16. Proton-driven plasma acceleration at CERN

    Plasma-based acceleration methods have seen important progress over the last years. Recently, it has been proposed to experimentally study plasma acceleration driven by proton beams, in addition to the established research directions of electron and laser-driven plasmas. This talk presents the planned experiment and the research efforts carried out at CERN.

  17. Terahertz-driven linear electron acceleration

    Nanni, Emilio A.; Huang, Wenqian R.; Hong, Kyung-Han; Ravi, Koustuban; Fallahi, Arya; Moriena, Gustavo; Dwayne Miller, R. J.; Kärtner, Franz X.

    2015-10-01

    The cost, size and availability of electron accelerators are dominated by the achievable accelerating gradient. Conventional high-brightness radio-frequency accelerating structures operate with 30-50 MeV m-1 gradients. Electron accelerators driven with optical or infrared sources have demonstrated accelerating gradients orders of magnitude above that achievable with conventional radio-frequency structures. However, laser-driven wakefield accelerators require intense femtosecond sources and direct laser-driven accelerators suffer from low bunch charge, sub-micron tolerances and sub-femtosecond timing requirements due to the short wavelength of operation. Here we demonstrate linear acceleration of electrons with keV energy gain using optically generated terahertz pulses. Terahertz-driven accelerating structures enable high-gradient electron/proton accelerators with simple accelerating structures, high repetition rates and significant charge per bunch. These ultra-compact terahertz accelerators with extremely short electron bunches hold great potential to have a transformative impact for free electron lasers, linear colliders, ultrafast electron diffraction, X-ray science and medical therapy with X-rays and electron beams.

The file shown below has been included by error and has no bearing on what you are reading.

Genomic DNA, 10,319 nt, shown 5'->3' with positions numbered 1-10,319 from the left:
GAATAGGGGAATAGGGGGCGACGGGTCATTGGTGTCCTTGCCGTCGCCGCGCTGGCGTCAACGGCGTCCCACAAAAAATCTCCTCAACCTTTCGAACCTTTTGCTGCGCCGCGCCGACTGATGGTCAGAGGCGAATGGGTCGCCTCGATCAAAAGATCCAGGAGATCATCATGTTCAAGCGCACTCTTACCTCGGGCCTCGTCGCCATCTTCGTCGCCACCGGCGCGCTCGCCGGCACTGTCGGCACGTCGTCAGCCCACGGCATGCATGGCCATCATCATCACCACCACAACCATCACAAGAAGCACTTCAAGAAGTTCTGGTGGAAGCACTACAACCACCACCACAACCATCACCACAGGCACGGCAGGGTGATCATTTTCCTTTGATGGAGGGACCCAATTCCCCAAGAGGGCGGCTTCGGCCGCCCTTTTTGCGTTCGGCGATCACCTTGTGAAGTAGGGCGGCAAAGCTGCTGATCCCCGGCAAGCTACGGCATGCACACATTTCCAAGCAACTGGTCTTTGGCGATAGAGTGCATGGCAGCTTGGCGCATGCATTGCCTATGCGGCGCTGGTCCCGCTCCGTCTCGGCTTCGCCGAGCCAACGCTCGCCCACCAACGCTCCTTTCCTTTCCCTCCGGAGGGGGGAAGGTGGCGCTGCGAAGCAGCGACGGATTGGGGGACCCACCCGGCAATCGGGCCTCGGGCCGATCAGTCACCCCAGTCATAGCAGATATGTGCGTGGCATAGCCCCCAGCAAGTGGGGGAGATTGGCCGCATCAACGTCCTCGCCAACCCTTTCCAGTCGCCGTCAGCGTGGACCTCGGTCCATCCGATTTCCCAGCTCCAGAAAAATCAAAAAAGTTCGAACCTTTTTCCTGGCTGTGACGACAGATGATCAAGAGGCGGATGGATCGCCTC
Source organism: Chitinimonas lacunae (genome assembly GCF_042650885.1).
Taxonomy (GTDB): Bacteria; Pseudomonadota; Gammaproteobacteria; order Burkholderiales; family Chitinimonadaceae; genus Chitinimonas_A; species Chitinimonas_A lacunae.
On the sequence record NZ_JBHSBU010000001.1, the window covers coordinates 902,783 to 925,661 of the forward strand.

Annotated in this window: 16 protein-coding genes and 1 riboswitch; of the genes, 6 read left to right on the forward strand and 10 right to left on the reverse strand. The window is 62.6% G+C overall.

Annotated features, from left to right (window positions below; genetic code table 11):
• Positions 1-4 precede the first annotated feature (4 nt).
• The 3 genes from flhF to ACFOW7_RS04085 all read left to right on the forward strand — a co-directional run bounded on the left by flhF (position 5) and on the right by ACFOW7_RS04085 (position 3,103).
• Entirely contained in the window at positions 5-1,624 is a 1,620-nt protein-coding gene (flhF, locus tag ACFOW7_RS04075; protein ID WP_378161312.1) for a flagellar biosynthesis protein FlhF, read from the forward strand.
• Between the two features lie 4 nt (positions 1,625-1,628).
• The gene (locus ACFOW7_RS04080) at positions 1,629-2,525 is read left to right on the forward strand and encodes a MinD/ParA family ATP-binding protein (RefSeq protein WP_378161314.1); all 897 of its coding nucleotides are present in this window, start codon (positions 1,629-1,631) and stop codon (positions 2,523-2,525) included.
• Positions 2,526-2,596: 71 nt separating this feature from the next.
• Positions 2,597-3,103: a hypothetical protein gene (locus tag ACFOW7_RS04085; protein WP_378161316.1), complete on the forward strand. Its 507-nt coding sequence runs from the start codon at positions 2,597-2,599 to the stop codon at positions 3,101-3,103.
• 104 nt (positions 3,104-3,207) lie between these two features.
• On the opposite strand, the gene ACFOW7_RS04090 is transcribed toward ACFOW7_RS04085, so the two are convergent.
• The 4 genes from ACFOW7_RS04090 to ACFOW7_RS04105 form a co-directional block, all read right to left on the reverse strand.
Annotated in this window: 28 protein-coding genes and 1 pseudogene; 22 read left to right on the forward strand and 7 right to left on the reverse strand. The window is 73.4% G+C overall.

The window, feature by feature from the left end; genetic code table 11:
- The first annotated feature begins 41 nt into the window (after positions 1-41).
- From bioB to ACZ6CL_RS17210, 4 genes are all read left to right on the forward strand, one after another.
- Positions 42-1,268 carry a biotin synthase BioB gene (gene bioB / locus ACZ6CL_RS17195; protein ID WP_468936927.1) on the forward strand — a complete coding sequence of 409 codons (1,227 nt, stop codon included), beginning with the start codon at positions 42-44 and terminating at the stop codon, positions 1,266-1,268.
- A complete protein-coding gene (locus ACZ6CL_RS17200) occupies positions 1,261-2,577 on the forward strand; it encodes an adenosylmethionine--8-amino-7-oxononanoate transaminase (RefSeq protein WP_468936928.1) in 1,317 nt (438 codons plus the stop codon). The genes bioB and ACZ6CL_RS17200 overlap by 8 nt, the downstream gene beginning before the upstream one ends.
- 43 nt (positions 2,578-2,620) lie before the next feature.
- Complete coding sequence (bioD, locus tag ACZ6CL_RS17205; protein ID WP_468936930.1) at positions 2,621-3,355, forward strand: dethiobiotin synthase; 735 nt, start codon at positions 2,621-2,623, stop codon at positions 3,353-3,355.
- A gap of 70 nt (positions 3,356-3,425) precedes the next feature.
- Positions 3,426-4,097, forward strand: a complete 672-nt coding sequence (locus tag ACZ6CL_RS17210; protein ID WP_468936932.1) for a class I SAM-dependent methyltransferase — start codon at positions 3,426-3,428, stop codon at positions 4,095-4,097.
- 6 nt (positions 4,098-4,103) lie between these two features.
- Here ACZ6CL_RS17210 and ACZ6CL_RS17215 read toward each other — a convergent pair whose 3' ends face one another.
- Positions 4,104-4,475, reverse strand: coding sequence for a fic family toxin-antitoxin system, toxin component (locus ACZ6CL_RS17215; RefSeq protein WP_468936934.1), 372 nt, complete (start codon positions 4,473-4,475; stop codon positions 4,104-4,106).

18. Accelerator-driven transmutation technologies